The other week, my Mom called me and asked me how I was.  I said good.  My real life is going great.  Oscar and Cal are doing great.  But my not-real life, my TV life, isn’t going too well.  They kicked off the autistic kid on the Glee Project.  (The Glee Project is that reality show where they have a talent competition to see who gets to be on Glee next season.)  The judges kept saying the autistic kid made odd acting choices and he kept getting in trouble for not following directions well.  They loved him but Ryan Murphy said he thought going to the beat of your own drummer was important but the autistic kid couldn’t fit into Glee.

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Getting Things Done

I thought, just now, how I want to take a day off and read, “Getting Things Done” and organize my office and be like this super duper-organized getting things done person.  Then, I imagined myself going through files and planning and executing projects and I thought, “Maybe I don’t really want to get things done.  Maybe I want to sleep or go to Palm Springs and have sex with my husband on my parents leather couch and have nothing I have to do for ten days except buy a toenail clipper.”  And I felt bad about this cause I want to be one of those super duper powerhouse women who shine and go and do and cure their kid and their house looks really good and they exercise.  But I guess I really don’t want to be a super-organized powerhouse woman cause then I’d have to be really organized and work hard and be centered and energetic and ambitious and single-minded and never give up.  And I get tired just thinking about going to breakfast with a woman like that and I just want to get the check quickly and go home and read an Agatha Christie novel and have some hot tea and a cookie.

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The Art of Suicide

I was lying on the table while Julia rubbed unscented oil all over my naked body.  The phrase, “The Art of Suicide” appeared in my head.  I thought it would be a good title for my blog but I didn’t know what to write after it. As the massage therapist rubbed me, I said to Schlomo,(not out loud), “Schlomo, what is the art of suicide?”  Schlomo is my friend who recently killed himself.  You can see his Yale Law School commencement speech to his class on YouTube.  It was a great speech — funny, smart, self-deprecating.  He beautifully made fun of the impotency of the American legal community.

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Cheese and Authenticity

For lunch yesterday, I went to Alon’s Bakery in Atlanta.  I had this beautiful French salad with cheese, lettuce, pecans, onions and balsamic vinagrette.  For dessert, I ate a cup of rich chocolate mouse with whipped cream and chocolate shavings.  It was delicious!  The problem is that I’m sensitive to dairy and wheat.  I’ve noticed when I have dairy and wheat, my ears clog up.

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Selfish

This morning something pretty amazing happened.  I’ve thought about it over and over again and I still can’t quite believe it. But it’s true.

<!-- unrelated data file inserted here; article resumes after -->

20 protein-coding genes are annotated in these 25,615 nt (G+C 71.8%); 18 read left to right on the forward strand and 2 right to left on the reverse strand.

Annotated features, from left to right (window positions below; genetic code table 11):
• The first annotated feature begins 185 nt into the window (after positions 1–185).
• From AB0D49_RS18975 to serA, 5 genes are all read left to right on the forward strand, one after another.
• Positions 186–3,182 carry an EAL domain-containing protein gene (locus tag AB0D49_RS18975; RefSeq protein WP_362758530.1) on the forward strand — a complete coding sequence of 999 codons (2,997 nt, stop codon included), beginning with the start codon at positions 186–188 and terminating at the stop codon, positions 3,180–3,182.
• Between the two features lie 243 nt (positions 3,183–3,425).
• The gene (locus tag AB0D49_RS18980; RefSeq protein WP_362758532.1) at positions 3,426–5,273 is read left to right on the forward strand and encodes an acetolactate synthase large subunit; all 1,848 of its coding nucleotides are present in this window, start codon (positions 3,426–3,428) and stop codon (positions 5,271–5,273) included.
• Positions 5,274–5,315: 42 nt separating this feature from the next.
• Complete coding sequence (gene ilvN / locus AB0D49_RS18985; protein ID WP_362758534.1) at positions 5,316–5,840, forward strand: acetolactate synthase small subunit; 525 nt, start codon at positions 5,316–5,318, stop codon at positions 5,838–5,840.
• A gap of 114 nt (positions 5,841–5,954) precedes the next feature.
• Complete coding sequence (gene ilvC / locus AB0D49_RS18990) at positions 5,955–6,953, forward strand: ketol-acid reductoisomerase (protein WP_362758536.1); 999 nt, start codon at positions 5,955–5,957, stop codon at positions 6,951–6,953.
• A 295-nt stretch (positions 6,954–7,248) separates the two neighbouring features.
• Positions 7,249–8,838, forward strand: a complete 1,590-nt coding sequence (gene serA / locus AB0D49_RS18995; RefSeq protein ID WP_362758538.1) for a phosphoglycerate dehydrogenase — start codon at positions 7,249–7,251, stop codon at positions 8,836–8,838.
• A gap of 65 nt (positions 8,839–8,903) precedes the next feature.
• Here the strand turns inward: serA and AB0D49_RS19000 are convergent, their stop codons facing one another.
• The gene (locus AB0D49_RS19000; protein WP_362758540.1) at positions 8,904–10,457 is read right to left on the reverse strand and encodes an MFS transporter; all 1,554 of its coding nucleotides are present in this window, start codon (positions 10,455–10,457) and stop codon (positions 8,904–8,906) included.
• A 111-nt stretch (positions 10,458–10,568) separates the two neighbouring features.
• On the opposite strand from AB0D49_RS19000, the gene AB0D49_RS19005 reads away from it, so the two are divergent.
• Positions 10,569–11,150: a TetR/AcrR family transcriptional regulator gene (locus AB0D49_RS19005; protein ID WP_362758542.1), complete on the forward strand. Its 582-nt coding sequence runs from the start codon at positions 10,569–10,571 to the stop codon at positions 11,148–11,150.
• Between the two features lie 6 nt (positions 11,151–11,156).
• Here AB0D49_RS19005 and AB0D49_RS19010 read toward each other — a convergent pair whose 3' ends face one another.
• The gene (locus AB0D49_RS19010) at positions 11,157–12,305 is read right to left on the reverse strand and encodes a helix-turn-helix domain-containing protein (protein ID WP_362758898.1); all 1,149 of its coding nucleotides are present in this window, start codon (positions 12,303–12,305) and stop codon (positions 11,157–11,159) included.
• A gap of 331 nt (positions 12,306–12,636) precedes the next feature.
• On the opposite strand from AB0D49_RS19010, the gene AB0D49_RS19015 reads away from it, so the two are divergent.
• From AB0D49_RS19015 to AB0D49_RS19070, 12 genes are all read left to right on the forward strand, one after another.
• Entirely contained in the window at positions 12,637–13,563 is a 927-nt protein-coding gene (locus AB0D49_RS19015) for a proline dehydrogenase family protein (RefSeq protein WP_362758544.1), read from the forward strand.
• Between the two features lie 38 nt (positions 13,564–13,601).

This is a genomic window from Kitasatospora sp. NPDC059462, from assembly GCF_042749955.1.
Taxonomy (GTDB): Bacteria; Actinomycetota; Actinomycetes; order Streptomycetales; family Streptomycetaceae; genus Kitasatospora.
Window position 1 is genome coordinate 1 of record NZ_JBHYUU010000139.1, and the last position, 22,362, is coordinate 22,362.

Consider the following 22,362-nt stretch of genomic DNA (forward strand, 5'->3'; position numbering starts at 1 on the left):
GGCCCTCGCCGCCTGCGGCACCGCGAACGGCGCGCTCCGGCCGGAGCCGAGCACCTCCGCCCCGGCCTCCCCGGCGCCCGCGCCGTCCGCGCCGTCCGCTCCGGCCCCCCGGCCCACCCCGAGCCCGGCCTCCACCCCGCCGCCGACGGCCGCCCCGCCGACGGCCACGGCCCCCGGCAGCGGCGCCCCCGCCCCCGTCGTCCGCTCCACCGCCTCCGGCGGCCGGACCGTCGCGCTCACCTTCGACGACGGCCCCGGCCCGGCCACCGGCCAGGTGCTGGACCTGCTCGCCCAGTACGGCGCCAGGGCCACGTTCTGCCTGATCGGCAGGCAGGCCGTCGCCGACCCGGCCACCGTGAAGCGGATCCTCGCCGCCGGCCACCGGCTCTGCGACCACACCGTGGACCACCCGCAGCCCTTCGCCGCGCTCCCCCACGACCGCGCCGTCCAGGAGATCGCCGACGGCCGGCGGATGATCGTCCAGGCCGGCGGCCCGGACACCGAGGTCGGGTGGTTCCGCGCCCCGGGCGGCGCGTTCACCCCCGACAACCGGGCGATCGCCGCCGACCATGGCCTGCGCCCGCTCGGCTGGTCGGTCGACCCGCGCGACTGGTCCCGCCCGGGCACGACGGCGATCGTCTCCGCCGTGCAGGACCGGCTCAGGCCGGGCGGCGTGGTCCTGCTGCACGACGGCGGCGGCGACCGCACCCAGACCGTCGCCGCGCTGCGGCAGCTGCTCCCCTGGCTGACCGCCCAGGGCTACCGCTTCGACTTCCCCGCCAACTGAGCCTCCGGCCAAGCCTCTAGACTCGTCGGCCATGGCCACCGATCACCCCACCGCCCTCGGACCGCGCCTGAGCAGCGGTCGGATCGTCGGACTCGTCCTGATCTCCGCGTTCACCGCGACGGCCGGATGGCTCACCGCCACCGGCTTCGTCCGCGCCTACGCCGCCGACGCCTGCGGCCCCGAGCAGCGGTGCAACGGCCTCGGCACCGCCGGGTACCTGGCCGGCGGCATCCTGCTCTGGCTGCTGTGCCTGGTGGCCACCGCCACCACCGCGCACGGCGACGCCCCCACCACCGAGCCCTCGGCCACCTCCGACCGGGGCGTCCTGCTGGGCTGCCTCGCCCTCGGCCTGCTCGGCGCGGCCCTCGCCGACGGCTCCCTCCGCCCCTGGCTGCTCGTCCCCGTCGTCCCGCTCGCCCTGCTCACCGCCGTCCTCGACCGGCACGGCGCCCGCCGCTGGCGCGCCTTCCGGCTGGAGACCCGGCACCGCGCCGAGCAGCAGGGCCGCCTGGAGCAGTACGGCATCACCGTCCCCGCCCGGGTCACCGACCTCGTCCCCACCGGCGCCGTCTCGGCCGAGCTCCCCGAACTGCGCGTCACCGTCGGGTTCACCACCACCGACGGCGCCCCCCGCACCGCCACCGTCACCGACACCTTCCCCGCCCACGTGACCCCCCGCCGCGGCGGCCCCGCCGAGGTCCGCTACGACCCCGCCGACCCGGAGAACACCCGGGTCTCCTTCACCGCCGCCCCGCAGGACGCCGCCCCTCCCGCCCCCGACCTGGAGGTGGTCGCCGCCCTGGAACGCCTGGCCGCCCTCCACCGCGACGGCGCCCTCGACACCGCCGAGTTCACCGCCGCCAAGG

My eight year-old “typical” son was standing in the doorway of the kitchen saying how much his teacher hates that people believe nothing happened before Columbus came to America. We talked about history and science.  Then, my eight year-old asked my husband, “If you could be in any time, what time would you be in?”  As my husband tickled my son, my husband said, “I would go to October 18, 2009 so I could tickle Oscar. Present moment, wonderful moment.” My husband looked at me like, “Top that one!”

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Scary High School Pictures

This morning I went on Facebook to write my status update and I saw something really scary.

One of the principles of Son-rise (the home-program we do to help our son recover from autism) is celebration.  We celebrate Cal when he talks to us, looks at us, or plays with us. Celebrating our son helps us to feel grateful for his interactions and also helps to motivate Cal to interact with us more.  In a Son-rise blog, they suggested we celebrate ourselves each day on our Facebook status to practice celebrating.

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Yelling at Oscar

This morning I yelled at my son.  I mean, I really yelled at him.

My typical eight year-old wouldn’t change from shorts to pants, even though it was cold outside.  I stood close to him and roared, “Aaaaahhhhhhhh!” right in his face.  ”You’re driving me crazy.  Go upstairs now,”  I yelled.  He stood motionless for a second and looked at me a little shocked.  After a moment, he adjusted himself and stood still.  He said in a zen way, “I am not motivated by anger.”

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Competitive Autism

My “typical” eight year-old son goes to this awesome private school. It’s so good that my husband jokes around with his Dad friends that they are stuck in Georgia. Even if they got better jobs somewhere else, they wouldn’t want to leave this amazing community. It’s such a good school, that when one of my son’s classmates, left for financial reasons to go to the public school across the street, her Mom started a blog talking about how much she misses the school.

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Choosing Happiness over Looking Cool

Before my son had autism, I thought being cynical was cool.

Psychologists and psychiatrists have coached me on how to seduce Cal into “our” world. I used to really hate people. My job, if I want to help cure my son, is to sell that being with people is more desirable than spacing out. If I want to be successful in selling this to my son, I have to believe that the world is a good place to be in. I now believe that the world is a good place and not a shitty place.